Yesterday, the Commission approved the new deadlines. Here's a rundown on what's effective in the upcoming season and beyond:

Large accelerated filers will be subject to a 60-day Form 10-K annual report deadline starting in fiscal years ending on or after Dec. 15, 2006, and to a 75-day deadline until then;

Large accelerated filers will be subject to a 40-day Form 10-Q quarterly report deadline;

The now-redefined accelerated filers will be subject to a 75-day Form 10-K annual report deadline; and

The now-redefined accelerated filers will be subject to a 40-day Form 10-Q quarterly report deadline.

Non-accelerated filers (the really little firms) will continue to file their annual reports on Form 10-K or 10-KSB (Small Business) under the original 90-day deadline and quarterly reports on Form 10-Q or 10-QSB under the original 45-day deadline. Also, Form 20-F or Form 40-F filing deadlines for private issuers will not change.


Last week, Chairman Cox gave a speech in which he encouraged the accounting profession to reduce the complexity that's crept into the financial reporting system. The proposal approved by the Commission yesterday were riding on rails built long before Cox came on board; if he's trying to mend a tempestuous Commission, derailing the proposals wouldn't serve him well. It's hard not to observe the contradiction, however: one day the SEC is grousing about complexity in financial reporting, then a week later, it adds more complexity by balkanizing something as simple as when a company is going to file its financial statements. Giving exceptions and exemptions whenever a group asks for them only adds complexity to the system. What the SEC should have done is look at its original idea for reducing the filing times and figured out why it isn't a good idea now (it still is), instead of layering in complexity by cutting small firms an exemption.

Being a publicly-traded firm used to carry with it a sort of swagger that the firm was good enough to meet tough reporting requirements. Creating an incubator for small firms isn't going to serve investors well - and once the journey down that path has begun, it'll be hard to stop.

It's official: the divorce is final.

Last week, it was reported that Delphi's shareholders were unhappy with Deloitte continuing as the auditor, in view of the consulting work that the firm had done for Delphi in past years.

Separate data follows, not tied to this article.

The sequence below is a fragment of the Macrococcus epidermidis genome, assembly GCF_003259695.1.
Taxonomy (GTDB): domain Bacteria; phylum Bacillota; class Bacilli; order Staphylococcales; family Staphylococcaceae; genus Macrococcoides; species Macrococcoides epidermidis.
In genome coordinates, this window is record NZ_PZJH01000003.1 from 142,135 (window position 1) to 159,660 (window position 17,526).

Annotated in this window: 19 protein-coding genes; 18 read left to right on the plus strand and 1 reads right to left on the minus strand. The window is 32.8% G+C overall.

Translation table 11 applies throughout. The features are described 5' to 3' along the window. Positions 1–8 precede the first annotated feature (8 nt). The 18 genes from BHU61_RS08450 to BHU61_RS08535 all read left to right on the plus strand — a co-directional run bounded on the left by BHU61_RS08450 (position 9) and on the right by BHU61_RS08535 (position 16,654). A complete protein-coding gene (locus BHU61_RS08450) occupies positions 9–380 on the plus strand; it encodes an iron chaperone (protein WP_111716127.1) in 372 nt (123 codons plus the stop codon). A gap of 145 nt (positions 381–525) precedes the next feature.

Yesterday, Delphi filed an 8-K indicating that last Wednesday, it selected Ernst & Young as its new auditor.

On December 1, Ernst & Young Chairman & CEO James Turley delivered a thoughtful and thought-provoking speech to the U.S. Chamber of Commerce.

The tone of the speech was surprisingly conciliatory: it wasn't a blast at the costs of Section 404 compliance, a tack you might have expected in order to get on the right side of an audience like this one. Don't believe it? Try this snippet:

"Let me say this: for those of us in the public accounting profession, the events of the past few years have been humbling.

Certainly, the accounting profession, our firm included, has taken some shots from regulators and others over the last several years, and I'm here to tell you that we deserved some of those shots. I do feel somewhat fortunate, though, that my profession has faced some very tough times, and not only survived, but emerged better for the experience.

The times have taught us the dangers of being arrogant ... of not listening."


Mea culpas aside, Mr. Turley goes on to make an interesting comparison of the criticism of auditors before and after Sarbanes-Oxley, and why it's different now:

"... It wasn't long ago that public company auditors were being criticized for being too cozy with clients, for underpricing audit work to sell other services, or simply for not auditing enough.

Today, some critics say auditors are too distant from corporate management, overauditing, and that we're charging too much.

Perhaps the courtesy of consistent criticism is just too much to ask.

However, as we think about this inconsistent criticism, there is something important to bear in mind. The criticisms of yesterday—auditors being too easy—and those of today—auditors being too tough—come from different camps and different points of view.